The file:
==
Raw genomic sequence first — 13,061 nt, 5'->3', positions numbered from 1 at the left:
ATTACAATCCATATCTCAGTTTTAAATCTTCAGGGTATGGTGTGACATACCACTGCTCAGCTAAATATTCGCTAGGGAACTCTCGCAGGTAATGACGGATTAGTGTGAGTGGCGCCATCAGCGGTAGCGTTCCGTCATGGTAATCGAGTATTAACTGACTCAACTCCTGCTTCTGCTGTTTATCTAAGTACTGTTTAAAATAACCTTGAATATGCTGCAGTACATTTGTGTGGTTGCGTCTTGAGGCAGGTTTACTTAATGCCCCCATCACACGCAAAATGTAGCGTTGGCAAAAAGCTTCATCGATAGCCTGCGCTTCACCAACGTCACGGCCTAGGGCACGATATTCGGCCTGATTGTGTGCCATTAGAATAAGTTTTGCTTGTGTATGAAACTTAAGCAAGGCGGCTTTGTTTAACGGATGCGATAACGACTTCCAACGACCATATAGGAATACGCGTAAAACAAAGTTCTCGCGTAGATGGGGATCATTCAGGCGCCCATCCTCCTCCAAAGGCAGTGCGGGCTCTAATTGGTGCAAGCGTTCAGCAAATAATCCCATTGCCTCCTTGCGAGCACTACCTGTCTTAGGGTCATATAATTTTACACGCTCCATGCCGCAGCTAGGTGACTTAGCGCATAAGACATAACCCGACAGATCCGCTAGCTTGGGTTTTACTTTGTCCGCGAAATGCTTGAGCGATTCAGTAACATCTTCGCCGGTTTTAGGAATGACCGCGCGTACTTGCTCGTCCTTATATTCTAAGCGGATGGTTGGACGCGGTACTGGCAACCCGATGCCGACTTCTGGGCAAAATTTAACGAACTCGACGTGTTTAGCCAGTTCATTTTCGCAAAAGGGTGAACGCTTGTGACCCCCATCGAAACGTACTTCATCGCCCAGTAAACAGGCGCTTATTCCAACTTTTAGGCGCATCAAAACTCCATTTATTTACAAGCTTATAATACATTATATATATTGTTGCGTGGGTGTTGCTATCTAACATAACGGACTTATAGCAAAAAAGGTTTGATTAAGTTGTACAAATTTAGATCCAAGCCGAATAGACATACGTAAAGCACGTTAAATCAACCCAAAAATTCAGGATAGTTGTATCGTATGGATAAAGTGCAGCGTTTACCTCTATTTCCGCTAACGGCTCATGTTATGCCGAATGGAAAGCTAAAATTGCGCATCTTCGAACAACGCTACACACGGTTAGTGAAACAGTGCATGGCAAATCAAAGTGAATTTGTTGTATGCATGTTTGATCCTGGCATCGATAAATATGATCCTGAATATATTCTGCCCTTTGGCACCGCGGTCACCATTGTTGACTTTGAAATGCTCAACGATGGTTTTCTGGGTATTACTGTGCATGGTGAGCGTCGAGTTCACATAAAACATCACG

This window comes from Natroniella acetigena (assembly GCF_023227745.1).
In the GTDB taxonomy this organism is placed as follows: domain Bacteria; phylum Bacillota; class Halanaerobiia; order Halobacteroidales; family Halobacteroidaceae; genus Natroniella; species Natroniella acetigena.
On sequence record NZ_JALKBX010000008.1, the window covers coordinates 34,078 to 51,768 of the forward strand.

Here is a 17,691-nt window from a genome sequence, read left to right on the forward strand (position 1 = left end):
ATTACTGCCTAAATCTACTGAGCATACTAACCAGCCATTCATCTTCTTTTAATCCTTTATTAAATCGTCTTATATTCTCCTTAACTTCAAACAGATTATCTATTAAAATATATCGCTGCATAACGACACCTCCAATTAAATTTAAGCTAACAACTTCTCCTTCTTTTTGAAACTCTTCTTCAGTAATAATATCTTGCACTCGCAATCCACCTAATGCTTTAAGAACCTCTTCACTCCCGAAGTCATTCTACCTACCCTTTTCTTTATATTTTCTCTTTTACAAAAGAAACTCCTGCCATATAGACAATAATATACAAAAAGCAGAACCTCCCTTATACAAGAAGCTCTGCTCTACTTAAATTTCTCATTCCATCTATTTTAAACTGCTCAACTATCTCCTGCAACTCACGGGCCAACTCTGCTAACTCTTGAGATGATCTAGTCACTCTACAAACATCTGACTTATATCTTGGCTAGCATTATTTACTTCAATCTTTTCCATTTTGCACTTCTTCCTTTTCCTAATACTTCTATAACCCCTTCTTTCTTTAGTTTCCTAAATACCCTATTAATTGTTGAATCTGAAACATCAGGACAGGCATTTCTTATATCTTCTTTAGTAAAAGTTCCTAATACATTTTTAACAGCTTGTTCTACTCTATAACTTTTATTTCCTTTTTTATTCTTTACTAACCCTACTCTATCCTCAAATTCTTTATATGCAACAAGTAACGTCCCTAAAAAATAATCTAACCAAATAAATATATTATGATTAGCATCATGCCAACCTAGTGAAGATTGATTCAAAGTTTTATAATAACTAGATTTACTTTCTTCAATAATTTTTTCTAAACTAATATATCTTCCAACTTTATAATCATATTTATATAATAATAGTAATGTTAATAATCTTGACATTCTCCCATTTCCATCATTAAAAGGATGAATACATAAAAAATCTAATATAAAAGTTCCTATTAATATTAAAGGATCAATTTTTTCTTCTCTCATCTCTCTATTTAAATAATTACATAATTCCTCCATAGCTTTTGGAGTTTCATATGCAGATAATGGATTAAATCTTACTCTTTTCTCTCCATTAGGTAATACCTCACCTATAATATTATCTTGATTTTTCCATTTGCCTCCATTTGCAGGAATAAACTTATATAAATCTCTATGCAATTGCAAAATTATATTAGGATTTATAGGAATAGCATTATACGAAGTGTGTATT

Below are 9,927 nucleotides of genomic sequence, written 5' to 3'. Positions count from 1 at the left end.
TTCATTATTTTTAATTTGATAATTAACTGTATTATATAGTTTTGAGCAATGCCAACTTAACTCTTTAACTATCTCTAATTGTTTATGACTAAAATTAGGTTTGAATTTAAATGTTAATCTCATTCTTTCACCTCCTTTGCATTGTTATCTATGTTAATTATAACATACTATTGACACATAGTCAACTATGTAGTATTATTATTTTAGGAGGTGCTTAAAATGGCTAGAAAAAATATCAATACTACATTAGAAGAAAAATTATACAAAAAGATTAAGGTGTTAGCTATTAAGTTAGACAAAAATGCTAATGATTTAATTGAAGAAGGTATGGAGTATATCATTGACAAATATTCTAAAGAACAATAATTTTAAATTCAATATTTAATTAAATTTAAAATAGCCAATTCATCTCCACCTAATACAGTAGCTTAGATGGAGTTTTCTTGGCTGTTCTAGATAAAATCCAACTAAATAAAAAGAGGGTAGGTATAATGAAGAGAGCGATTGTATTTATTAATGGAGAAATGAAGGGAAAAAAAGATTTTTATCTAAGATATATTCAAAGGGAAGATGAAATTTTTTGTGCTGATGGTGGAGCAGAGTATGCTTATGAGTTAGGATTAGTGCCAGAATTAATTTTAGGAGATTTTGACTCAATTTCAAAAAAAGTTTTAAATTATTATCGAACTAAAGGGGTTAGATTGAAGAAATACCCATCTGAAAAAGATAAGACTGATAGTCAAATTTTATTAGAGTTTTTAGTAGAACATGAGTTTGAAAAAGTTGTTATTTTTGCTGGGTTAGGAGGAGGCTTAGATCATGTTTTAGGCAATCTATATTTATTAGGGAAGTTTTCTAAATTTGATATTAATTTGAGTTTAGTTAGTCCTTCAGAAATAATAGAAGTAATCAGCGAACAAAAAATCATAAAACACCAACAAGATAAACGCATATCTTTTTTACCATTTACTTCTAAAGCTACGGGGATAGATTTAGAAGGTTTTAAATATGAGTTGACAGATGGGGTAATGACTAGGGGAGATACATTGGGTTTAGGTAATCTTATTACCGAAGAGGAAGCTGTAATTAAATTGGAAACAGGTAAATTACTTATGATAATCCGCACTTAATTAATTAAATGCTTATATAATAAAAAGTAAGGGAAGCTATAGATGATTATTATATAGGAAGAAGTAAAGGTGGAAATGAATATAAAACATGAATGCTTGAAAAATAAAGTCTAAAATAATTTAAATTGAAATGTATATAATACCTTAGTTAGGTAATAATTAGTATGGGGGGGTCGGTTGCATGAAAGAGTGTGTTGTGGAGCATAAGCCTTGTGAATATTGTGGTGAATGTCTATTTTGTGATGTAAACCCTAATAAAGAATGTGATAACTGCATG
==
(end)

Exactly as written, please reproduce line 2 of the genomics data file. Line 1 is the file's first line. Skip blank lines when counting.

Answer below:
ATTACAATCCATATCTCAGTTTTAAATCTTCAGGGTATGGTGTGACATACCACTGCTCAGCTAAATATTCGCTAGGGAACTCTCGCAGGTAATGACGGATTAGTGTGAGTGGCGCCATCAGCGGTAGCGTTCCGTCATGGTAATCGAGTATTAACTGACTCAACTCCTGCTTCTGCTGTTTATCTAAGTACTGTTTAAAATAACCTTGAATATGCTGCAGTACATTTGTGTGGTTGCGTCTTGAGGCAGGTTTACTTAATGCCCCCATCACACGCAAAATGTAGCGTTGGCAAAAAGCTTCATCGATAGCCTGCGCTTCACCAACGTCACGGCCTAGGGCACGATATTCGGCCTGATTGTGTGCCATTAGAATAAGTTTTGCTTGTGTATGAAACTTAAGCAAGGCGGCTTTGTTTAACGGATGCGATAACGACTTCCAACGACCATATAGGAATACGCGTAAAACAAAGTTCTCGCGTAGATGGGGATCATTCAGGCGCCCATCCTCCTCCAAAGGCAGTGCGGGCTCTAATTGGTGCAAGCGTTCAGCAAATAATCCCATTGCCTCCTTGCGAGCACTACCTGTCTTAGGGTCATATAATTTTACACGCTCCATGCCGCAGCTAGGTGACTTAGCGCATAAGACATAACCCGACAGATCCGCTAGCTTGGGTTTTACTTTGTCCGCGAAATGCTTGAGCGATTCAGTAACATCTTCGCCGGTTTTAGGAATGACCGCGCGTACTTGCTCGTCCTTATATTCTAAGCGGATGGTTGGACGCGGTACTGGCAACCCGATGCCGACTTCTGGGCAAAATTTAACGAACTCGACGTGTTTAGCCAGTTCATTTTCGCAAAAGGGTGAACGCTTGTGACCCCCATCGAAACGTACTTCATCGCCCAGTAAACAGGCGCTTATTCCAACTTTTAGGCGCATCAAAACTCCATTTATTTACAAGCTTATAATACATTATATATATTGTTGCGTGGGTGTTGCTATCTAACATAACGGACTTATAGCAAAAAAGGTTTGATTAAGTTGTACAAATTTAGATCCAAGCCGAATAGACATACGTAAAGCACGTTAAATCAACCCAAAAATTCAGGATAGTTGTATCGTATGGATAAAGTGCAGCGTTTACCTCTATTTCCGCTAACGGCTCATGTTATGCCGAATGGAAAGCTAAAATTGCGCATCTTCGAACAACGCTACACACGGTTAGTGAAACAGTGCATGGCAAATCAAAGTGAATTTGTTGTATGCATGTTTGATCCTGGCATCGATAAATATGATCCTGAATATATTCTGCCCTTTGGCACCGCGGTCACCATTGTTGACTTTGAAATGCTCAACGATGGTTTTCTGGGTATTACTGTGCATGGTGAGCGTCGAGTTCACATAAAACATCACG